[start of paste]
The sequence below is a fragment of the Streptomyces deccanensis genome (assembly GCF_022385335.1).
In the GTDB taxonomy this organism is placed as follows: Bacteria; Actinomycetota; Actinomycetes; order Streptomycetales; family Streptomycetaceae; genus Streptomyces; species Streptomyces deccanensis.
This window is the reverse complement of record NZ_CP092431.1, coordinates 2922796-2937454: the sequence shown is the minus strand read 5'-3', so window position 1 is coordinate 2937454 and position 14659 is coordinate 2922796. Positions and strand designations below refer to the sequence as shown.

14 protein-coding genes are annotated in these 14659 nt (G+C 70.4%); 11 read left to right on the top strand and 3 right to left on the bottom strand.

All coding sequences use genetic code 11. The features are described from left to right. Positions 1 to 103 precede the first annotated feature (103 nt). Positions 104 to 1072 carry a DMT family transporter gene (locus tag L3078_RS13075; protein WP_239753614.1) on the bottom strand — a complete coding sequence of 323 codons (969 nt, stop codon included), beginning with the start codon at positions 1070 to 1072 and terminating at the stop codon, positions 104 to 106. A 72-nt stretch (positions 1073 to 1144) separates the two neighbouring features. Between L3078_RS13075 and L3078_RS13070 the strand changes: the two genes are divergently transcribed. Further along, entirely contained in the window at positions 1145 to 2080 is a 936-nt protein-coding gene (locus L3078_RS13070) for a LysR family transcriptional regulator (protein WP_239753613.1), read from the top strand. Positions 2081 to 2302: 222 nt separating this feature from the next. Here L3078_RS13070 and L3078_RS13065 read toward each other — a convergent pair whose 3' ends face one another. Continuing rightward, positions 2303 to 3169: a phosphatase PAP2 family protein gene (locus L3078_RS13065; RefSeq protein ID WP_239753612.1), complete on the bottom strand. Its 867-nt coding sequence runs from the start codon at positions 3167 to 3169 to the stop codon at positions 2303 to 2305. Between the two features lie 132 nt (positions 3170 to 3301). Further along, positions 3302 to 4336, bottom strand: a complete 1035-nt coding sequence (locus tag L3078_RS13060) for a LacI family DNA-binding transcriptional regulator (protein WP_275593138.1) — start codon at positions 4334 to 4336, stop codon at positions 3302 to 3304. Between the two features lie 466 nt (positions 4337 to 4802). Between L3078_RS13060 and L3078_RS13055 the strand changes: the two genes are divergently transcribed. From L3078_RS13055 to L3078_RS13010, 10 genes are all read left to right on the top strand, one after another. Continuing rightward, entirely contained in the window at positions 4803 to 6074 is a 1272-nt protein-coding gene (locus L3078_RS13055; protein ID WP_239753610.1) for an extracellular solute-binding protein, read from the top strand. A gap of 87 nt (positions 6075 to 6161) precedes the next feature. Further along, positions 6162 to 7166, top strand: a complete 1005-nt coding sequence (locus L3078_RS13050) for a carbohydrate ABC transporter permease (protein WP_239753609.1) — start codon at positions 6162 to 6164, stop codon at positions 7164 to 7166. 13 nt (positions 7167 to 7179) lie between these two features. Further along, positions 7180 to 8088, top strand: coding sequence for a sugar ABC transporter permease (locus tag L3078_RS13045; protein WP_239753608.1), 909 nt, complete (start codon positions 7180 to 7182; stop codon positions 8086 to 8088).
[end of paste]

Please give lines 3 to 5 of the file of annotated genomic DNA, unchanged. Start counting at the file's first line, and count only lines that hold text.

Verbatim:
This window is the reverse complement of record NZ_CP092431.1, coordinates 2922796-2937454: the sequence shown is the minus strand read 5'-3', so window position 1 is coordinate 2937454 and position 14659 is coordinate 2922796. Positions and strand designations below refer to the sequence as shown.

14 protein-coding genes are annotated in these 14659 nt (G+C 70.4%); 11 read left to right on the top strand and 3 right to left on the bottom strand.

All coding sequences use genetic code 11. The features are described from left to right. Positions 1 to 103 precede the first annotated feature (103 nt). Positions 104 to 1072 carry a DMT family transporter gene (locus tag L3078_RS13075; protein WP_239753614.1) on the bottom strand — a complete coding sequence of 323 codons (969 nt, stop codon included), beginning with the start codon at positions 1070 to 1072 and terminating at the stop codon, positions 104 to 106. A 72-nt stretch (positions 1073 to 1144) separates the two neighbouring features. Between L3078_RS13075 and L3078_RS13070 the strand changes: the two genes are divergently transcribed. Further along, entirely contained in the window at positions 1145 to 2080 is a 936-nt protein-coding gene (locus L3078_RS13070) for a LysR family transcriptional regulator (protein WP_239753613.1), read from the top strand. Positions 2081 to 2302: 222 nt separating this feature from the next. Here L3078_RS13070 and L3078_RS13065 read toward each other — a convergent pair whose 3' ends face one another. Continuing rightward, positions 2303 to 3169: a phosphatase PAP2 family protein gene (locus L3078_RS13065; RefSeq protein ID WP_239753612.1), complete on the bottom strand. Its 867-nt coding sequence runs from the start codon at positions 3167 to 3169 to the stop codon at positions 2303 to 2305. Between the two features lie 132 nt (positions 3170 to 3301). Further along, positions 3302 to 4336, bottom strand: a complete 1035-nt coding sequence (locus tag L3078_RS13060) for a LacI family DNA-binding transcriptional regulator (protein WP_275593138.1) — start codon at positions 4334 to 4336, stop codon at positions 3302 to 3304. Between the two features lie 466 nt (positions 4337 to 4802). Between L3078_RS13060 and L3078_RS13055 the strand changes: the two genes are divergently transcribed. From L3078_RS13055 to L3078_RS13010, 10 genes are all read left to right on the top strand, one after another. Continuing rightward, entirely contained in the window at positions 4803 to 6074 is a 1272-nt protein-coding gene (locus L3078_RS13055; protein ID WP_239753610.1) for an extracellular solute-binding protein, read from the top strand. A gap of 87 nt (positions 6075 to 6161) precedes the next feature. Further along, positions 6162 to 7166, top strand: a complete 1005-nt coding sequence (locus L3078_RS13050) for a carbohydrate ABC transporter permease (protein WP_239753609.1) — start codon at positions 6162 to 6164, stop codon at positions 7164 to 7166. 13 nt (positions 7167 to 7179) lie between these two features. Further along, positions 7180 to 8088, top strand: coding sequence for a sugar ABC transporter permease (locus tag L3078_RS13045; protein WP_239753608.1), 909 nt, complete (start codon positions 7180 to 7182; stop codon positions 8086 to 8088).